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Kelsey Jordahl
MBARI Post Doctoral Fellow

What is your role on this cruise?
I will be involved in making the heat flow measurements with the ROV and measuring the thermal properties of sediment cores.

What are your primary goals?
To get good measurements, to learn something new.

What do you expect to find?
Evidence that fluid circulation is affecting the heat flow.

What is your favorite/least favorite part of a research cruise?
My favorite part is seeing new and exciting things that we've never seen before. My least favorite is seasickness and isolation.

Why did you decide to become a scientist/engineer/etc? How did you become one?
It was always what I was interested in, from dinosaurs and astronomy when I was a kid to physics and geophysics in college. I kept going to school, finding the things I was most interested in.

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Jennifer Reynolds
University of Alaska

What is your role on this cruise?
General science operations, especially related to dives on submarine volcanics. 

What are your primary goals?
To learn more about eruptive behavior of the Hawaiian volcanoes, and about Tiburon ROV operations.

What do you expect to find?
Clues to how the islands form.

What is your favorite/least favorite part of a research cruise?
Favorite: finding new things. Least favorite: being seasick.

Why did you decide to become a scientist/engineer/etc? How did you become one?
I became a geologist because I liked the combination of field work + lab work + office work (library/computer stuff). Geology is one of those things that becomes more interesting the more you learn about it.

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seidel.jpg (28145 bytes) Edward W. Seidel
Monterey Bay Aquarium Associate Curator

What is your role on this cruise?
Collect and maintain live specimens (as time allows) and assist with data collection.

What are your primary goals?
To collect specimens for display at the Monterey Bay Aquarium's "Mysteries of the Deep."

What do you expect to find?
Mainly deep water invertebrates like sea stars, urchins, corals, crabs, and sponges.

What is your favorite/least favorite part of a research cruise?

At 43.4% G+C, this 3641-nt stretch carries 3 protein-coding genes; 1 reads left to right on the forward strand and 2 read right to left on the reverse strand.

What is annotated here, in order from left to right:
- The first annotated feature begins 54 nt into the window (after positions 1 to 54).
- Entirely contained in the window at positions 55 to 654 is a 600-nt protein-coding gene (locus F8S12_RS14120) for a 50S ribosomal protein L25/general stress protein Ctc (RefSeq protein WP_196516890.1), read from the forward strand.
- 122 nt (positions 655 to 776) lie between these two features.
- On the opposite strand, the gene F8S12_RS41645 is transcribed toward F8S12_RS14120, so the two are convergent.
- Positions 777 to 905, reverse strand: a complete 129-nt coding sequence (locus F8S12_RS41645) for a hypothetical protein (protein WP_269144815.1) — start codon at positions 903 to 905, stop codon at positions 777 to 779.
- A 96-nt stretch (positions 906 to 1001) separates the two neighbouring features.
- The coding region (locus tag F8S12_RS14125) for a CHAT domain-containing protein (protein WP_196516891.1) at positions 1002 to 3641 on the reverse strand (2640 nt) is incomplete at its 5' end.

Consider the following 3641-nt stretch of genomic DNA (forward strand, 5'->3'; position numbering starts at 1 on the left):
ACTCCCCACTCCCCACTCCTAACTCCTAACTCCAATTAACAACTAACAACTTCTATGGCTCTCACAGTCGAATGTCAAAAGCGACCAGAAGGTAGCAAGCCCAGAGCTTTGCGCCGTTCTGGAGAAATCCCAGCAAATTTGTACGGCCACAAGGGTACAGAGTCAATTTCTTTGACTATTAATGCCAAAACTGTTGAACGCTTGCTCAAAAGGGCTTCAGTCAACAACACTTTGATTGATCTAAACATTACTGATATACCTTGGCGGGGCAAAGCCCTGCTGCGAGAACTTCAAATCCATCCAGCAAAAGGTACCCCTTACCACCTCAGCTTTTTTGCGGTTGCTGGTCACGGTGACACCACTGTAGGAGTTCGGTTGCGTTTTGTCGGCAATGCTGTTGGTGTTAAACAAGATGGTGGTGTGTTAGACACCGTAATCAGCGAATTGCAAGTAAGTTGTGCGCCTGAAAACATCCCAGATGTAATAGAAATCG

Favorite: the research cruise itself. Least favorite: all the details/organization needed in preparation for a cruise.

Why did you decide to become a scientist/engineer/etc? How did you become one?
My grandmother was one of the first female marine biologists at Woods Hole and my mother is a botanist, so I grew up thinking that every kid went tide pooling and worked on their herbarium for summer vacations. Take classes early, follow your passion, and find someone who you are drawn to who works in the field and hang on to them like a limpet!

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Cathy Sewell
Monterey Bay Aquarium Research Institute

What is your role on this cruise?
1. To assist the science team. So far that has meant taking shifts running the program "Vicki" - recording the ROV dives on video and making appropriate annotations - as well as photographing rock samples.
2. I am also on board as an MBARI IS team member working on resolving various IS issues, particularly regarding the satellite e-mail link.
3. Lastly, as an IS person, I have been busy assisting the crew and science staff with various computer issues as they come up.

What are your primary goals?
To be as useful as I can in hopes that I will be invited again; and to learn lots. 

What do you expect to find?
I was unexpectedly invited on this cruise somewhat at the last minute - I had a little more than 48 hours notice prior to departure. I don't think I have had a chance to think upon what I might find out here!

What is your favorite/least favorite part of a research cruise?
Most favorite - it's an adventure! Lots of new things to learn - about the ROV, about the Western Flyer, about the science being conducted - what they are finding and the tools they are using.

Least favorite - so far there has been so much to do, that I have been putting in long days and haven't yet had an opportunity to simply hang out and enjoy being out here.

Why did you decide to become a scientist/engineer/etc? How did you become one?
I became an IS Administrator many years ago when the field was quite new. Like many IS people, I got into IS "through the back door" - when computers were introduced to my workplace, I was the person who "figured them out." Soon it became my entire job.